recognizes the awesome responsibility that is being laid upon him, and so he
cries, "Woe is me!" [Isaiah 6:5]. And when Jesus calls the first of his disciples,
he tells them right up front that instead of being fishers of fish they will become
fishers of people [Mark 1:16]. In our call to worship this morning, the prophet
declares that the people of God themselves are called to be "a covenant to [all]
the people, a light to the nations" [Isaiah 42:6]. God's calling is not like the
Publisher's Central Clearing House agent showing up on your front door with a
million dollar prize. God' calling is always for the sake of others, for the sake
of the world.
Understanding this should make us wonder why anyone would jump at the
chance to be a Christian. I know, in our Gospel text, Mark says that after Jesus
called Simon and Andrew and then James and John, "immediately they left their
nets and followed him" [1:18]. But that is just Mark's way of telling the story,
without much discussion. Just the events as they happen. It isn't long before
Jesus and his new disciples go to Capernaum and his home region, including a
visit to the house of Simon and Andrew, where Simon's mother-in-law is in bed
with a fever. After healing her, many others are brought to him for healing.
But does he put out a shingle and start up a practice there? No, he tells his
disciples that he must go on to neighboring towns so that he can "proclaim the
message there also" [1:38]. As we gradually come to see, his ministry is not
just to his disciples and their families, not just to his hometown or his home
region, but to an ever-widening circle that now encompasses the globe. A
parochial Christianity is at odds with the ministry of Jesus and his disciples.
Jesus does not call his disciples merely to serve their own friends and neighbors,
but to embrace the whole of humankind.
If we reflect on the idea of being called, we will recognize that a call is different
from an urge or an impulse or an instinct that comes from within. A call comes
from beyond. It comes from another. It is never the sheer fulfillment of our
heart's desire. It is always a word, an invitation, a challenge, a command, that
reaches out to us and beckons us on. To be called is to be claimed, summoned,
enlisted, for service.
At the same time, however, there are many needs that exist in the world. We
can hardly respond to them all. We do not feel equally called to service by them
all. A few Sundays ago I mentioned Parker Palmer's definition of vocation or
calling: where your deep gladness meets the world's deep need. What this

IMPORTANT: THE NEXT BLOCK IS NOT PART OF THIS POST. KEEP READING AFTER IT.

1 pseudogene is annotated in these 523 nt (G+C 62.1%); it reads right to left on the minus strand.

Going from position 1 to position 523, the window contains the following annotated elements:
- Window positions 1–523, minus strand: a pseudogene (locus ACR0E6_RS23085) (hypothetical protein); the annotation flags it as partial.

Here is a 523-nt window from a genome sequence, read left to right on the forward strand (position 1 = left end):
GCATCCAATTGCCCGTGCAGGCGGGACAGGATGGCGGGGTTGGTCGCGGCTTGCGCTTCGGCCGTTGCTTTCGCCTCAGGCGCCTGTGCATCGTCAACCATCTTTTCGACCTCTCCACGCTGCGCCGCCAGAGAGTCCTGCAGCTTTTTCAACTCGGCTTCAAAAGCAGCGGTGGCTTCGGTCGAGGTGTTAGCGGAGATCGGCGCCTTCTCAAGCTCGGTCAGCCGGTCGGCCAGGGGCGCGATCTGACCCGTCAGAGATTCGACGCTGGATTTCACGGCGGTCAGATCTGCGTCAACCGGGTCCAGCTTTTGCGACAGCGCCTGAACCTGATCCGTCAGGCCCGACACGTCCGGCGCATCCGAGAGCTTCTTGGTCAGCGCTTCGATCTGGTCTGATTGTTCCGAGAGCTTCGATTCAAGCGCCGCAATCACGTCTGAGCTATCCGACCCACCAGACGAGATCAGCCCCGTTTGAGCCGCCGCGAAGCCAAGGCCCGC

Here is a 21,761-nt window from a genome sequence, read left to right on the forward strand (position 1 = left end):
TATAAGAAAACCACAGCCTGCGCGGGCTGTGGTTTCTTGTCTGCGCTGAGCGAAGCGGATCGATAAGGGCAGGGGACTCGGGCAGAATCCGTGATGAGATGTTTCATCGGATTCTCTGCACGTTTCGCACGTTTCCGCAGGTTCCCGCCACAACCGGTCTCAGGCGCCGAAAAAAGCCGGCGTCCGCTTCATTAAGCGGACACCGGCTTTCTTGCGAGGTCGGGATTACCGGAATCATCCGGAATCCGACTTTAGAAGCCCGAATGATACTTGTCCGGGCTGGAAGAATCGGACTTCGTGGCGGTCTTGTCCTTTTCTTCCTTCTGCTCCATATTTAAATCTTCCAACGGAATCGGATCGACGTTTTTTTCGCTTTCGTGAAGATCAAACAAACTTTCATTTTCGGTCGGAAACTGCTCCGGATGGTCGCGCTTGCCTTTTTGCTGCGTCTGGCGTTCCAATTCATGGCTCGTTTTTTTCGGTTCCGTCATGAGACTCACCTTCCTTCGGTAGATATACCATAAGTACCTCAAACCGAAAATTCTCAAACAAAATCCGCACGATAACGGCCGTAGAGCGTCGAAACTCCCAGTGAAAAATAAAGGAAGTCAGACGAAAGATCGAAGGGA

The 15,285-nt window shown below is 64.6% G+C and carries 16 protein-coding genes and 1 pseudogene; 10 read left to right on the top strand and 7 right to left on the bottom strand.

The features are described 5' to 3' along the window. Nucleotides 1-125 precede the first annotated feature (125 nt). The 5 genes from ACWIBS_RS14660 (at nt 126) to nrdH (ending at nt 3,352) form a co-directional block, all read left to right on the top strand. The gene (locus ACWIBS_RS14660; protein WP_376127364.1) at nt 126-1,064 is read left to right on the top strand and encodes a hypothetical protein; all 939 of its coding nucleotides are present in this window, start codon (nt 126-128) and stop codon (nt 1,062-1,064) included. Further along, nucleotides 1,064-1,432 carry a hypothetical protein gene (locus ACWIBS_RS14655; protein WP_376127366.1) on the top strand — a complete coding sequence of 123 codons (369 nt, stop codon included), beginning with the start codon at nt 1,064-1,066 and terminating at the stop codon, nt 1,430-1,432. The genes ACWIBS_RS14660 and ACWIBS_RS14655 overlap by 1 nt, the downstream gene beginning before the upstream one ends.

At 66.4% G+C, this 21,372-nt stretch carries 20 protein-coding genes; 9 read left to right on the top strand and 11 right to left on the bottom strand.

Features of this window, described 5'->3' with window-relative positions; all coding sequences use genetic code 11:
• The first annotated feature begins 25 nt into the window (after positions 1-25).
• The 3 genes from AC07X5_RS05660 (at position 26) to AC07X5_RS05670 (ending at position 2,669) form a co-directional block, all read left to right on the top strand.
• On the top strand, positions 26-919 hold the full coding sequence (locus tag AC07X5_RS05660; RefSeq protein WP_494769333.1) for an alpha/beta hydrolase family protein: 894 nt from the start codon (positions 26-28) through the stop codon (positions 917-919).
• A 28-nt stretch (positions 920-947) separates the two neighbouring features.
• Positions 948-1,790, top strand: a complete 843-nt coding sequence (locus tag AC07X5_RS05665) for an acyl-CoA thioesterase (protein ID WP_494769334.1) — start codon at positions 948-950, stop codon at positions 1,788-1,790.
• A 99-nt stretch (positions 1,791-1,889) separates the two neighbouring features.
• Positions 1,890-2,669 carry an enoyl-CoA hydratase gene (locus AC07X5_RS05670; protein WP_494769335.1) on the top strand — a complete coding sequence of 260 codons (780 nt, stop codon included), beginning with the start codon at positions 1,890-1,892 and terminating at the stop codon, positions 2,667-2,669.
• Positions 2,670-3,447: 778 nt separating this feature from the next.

suggests is that the call from beyond must be met by some yearning from
within. The call that we actually hear, the call that we recognize as a personal
invitation or summons, is the call that connects with something deep within our
very being. God's does not call us to be who we are not, or to do what we
cannot do. God may call us to do what at first we do not think we can do--like
Moses or Jeremiah--but then we need to allow for the possibility that God will
also grant the assurance and resources necessary to fulfill that calling. God's
call may not be convenient or comfortable or even welcomed, but if it is
genuine it will somehow tap into the depths and draw out from us the best that
we have to give. And in such giving joy and gladness are to be found.
The philosopher Charles Hartshorne once wrote an essay in which he observed
that we do not so much value others for their usefulness to ourselves as we
value ourselves for our usefulness to others ["Beyond Enlightened Self-Interest," in ETHICS, p. 205]. The life that is worth living is the life that is
worth something! It is the life that contributes, that makes a difference, that is
of use and service. There is a danger here, that if we cannot be doing
something we think we are worthless. Our worth, however, not just to God but
to others, goes well beyond our doing. It is a matter of who we are, and how
we are. It is a matter of our being with and for others. So long as we do not
reduce the value of human life to an instrumental value, to sheer usefulness, this
is a profound insight. Our value to ourselves depends on our value to others
and to the world around us. There is no way to measure this value in monetary
terms. There is no way to measure it in terms of status or position or power.
There is no way to measure it in terms of identifiable accomplishment. This is
simply the recognition that we do not live to ourselves, and that if we try to do
so, we can only fail. Those who seek to save their lives, to gain only for
themselves, to secure only their own salvation, will ultimately lose their lives
and all the world as well.
God calls us for service as well as salvation. For some people, the path of service seems to fall right in line with the path of joy and gladness. But for most of us, a reluctance, a hesitation, even a sense of inadequacy, may be a good sign in response to God's call. It is not a privilege so much as a responsibility to be called by God. It can be an awesome burden, and there is good reason why many who have sensed God's call have run in the opposite direction. It may require a tremendous change in our lives, a re-orientation, a new path. But when we are truly engaged in our calling, we may hope to be blessed with the glorious experience of making ourselves useful in the broadest of terms, of being of service in ways most essential, and in that is our salvation. AMEN.